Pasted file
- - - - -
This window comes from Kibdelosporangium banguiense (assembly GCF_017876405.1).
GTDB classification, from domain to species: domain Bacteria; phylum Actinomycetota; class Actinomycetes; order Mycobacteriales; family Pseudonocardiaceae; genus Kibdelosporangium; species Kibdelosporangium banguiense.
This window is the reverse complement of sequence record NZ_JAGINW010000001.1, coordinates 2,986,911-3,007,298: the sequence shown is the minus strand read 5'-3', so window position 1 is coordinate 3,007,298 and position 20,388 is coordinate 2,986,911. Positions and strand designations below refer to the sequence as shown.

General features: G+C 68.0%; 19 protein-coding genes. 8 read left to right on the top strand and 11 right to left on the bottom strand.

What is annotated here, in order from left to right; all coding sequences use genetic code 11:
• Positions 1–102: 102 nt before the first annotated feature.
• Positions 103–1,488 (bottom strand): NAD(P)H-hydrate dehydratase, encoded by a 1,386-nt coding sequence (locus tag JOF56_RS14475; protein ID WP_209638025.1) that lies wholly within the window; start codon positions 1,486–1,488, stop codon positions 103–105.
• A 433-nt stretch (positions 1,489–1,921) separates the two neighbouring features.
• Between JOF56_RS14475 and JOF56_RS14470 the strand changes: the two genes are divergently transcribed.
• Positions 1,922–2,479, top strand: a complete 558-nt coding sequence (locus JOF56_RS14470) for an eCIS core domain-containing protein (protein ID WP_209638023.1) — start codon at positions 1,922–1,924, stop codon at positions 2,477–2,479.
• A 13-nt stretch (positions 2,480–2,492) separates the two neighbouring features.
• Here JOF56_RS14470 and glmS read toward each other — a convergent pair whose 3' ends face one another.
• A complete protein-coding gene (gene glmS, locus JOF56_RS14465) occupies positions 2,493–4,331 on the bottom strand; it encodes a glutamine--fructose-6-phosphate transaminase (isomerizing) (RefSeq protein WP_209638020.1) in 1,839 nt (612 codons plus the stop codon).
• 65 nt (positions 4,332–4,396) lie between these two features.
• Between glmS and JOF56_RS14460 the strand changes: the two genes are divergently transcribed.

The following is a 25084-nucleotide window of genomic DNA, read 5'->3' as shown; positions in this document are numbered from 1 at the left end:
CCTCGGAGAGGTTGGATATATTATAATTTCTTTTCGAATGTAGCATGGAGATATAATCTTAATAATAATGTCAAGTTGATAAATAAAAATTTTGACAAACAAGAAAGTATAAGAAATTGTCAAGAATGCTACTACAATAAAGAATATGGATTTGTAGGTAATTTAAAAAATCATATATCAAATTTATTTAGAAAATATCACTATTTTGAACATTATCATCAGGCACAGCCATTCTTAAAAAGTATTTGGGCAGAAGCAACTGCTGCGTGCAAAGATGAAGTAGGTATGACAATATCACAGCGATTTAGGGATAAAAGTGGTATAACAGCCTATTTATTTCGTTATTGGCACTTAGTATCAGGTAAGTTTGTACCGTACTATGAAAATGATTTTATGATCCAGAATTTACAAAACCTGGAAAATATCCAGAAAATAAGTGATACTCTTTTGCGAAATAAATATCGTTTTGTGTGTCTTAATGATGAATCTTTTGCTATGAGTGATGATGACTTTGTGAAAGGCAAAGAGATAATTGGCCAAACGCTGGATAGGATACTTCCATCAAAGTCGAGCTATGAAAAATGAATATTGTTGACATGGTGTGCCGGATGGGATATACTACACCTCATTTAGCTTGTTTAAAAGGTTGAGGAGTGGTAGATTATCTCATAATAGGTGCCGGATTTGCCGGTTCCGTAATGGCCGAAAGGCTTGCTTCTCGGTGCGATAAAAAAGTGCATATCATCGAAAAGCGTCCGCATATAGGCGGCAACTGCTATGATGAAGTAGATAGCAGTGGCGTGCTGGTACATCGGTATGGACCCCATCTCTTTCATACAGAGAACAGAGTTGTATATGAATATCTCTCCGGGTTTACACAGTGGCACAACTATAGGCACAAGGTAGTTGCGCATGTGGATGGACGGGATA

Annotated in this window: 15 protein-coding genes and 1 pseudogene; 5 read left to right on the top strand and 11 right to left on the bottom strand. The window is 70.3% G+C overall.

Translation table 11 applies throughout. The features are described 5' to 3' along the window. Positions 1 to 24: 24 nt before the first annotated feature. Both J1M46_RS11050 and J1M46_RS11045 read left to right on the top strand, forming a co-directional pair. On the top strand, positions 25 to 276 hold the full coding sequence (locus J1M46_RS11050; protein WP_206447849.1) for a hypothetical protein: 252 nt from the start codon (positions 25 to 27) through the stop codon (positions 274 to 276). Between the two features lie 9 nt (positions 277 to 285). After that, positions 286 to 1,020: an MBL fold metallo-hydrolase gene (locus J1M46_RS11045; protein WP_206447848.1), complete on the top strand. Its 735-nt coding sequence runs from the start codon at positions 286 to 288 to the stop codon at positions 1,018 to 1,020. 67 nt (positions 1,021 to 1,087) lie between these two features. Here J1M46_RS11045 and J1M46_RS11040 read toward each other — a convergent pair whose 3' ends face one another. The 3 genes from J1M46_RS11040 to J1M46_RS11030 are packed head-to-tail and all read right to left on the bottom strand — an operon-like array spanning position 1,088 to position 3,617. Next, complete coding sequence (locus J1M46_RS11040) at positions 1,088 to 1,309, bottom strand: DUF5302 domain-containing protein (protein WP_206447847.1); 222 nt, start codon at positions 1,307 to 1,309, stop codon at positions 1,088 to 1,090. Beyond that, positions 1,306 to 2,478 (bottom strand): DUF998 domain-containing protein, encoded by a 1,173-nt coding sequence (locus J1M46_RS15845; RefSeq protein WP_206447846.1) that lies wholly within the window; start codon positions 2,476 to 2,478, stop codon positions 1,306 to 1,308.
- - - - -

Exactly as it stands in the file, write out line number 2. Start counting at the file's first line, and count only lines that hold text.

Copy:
GTDB classification, from domain to species: domain Bacteria; phylum Actinomycetota; class Actinomycetes; order Mycobacteriales; family Pseudonocardiaceae; genus Kibdelosporangium; species Kibdelosporangium banguiense.